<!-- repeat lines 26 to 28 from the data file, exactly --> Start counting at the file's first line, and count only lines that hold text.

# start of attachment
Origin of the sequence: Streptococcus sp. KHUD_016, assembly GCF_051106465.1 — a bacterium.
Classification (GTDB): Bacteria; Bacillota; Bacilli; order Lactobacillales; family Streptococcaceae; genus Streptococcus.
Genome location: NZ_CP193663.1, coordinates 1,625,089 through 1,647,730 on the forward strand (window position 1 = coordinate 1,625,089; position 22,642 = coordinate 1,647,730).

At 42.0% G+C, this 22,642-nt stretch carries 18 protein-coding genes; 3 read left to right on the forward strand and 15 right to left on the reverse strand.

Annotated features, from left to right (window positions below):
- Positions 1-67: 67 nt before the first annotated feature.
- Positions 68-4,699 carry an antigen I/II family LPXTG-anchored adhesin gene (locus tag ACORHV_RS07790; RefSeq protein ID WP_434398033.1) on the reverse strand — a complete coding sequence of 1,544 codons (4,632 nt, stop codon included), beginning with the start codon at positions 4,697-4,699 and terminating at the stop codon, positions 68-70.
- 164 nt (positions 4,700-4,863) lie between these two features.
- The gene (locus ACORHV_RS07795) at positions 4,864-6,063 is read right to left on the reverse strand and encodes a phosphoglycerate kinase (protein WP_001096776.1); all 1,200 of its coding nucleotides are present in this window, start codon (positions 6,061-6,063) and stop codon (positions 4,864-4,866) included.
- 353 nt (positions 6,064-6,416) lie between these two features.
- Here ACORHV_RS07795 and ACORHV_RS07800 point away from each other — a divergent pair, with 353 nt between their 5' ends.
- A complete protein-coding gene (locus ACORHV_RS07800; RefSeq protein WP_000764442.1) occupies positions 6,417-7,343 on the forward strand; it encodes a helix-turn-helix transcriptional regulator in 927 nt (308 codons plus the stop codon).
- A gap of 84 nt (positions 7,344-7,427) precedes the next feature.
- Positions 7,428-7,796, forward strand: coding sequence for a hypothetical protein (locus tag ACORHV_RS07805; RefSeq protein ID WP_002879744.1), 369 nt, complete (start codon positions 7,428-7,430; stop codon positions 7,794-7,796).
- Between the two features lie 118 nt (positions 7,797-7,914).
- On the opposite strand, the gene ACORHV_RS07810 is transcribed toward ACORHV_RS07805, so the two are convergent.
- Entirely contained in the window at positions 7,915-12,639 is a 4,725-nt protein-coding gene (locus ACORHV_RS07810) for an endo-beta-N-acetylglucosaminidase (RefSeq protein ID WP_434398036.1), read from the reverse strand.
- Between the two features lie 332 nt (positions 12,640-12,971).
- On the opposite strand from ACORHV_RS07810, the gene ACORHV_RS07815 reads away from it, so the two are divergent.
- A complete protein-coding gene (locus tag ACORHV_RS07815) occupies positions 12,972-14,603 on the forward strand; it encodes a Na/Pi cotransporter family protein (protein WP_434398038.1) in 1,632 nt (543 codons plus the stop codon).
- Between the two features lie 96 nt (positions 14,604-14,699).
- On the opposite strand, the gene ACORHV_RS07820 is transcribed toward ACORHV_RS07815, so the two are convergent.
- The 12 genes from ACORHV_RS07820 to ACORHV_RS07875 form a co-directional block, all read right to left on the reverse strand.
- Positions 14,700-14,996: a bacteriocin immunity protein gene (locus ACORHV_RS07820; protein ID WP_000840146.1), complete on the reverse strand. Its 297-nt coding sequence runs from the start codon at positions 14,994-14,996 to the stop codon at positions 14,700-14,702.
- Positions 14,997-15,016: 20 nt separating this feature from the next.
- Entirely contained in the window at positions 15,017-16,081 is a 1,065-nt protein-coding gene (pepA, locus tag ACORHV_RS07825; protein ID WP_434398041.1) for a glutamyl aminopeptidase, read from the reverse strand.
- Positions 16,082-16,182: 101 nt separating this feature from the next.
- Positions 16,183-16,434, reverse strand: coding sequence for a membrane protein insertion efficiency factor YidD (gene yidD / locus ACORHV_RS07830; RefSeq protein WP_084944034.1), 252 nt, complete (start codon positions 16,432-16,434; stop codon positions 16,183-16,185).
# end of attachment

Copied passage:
- Entirely contained in the window at positions 15,017-16,081 is a 1,065-nt protein-coding gene (pepA, locus tag ACORHV_RS07825; protein ID WP_434398041.1) for a glutamyl aminopeptidase, read from the reverse strand.
- Positions 16,082-16,182: 101 nt separating this feature from the next.
- Positions 16,183-16,434, reverse strand: coding sequence for a membrane protein insertion efficiency factor YidD (gene yidD / locus ACORHV_RS07830; RefSeq protein WP_084944034.1), 252 nt, complete (start codon positions 16,432-16,434; stop codon positions 16,183-16,185).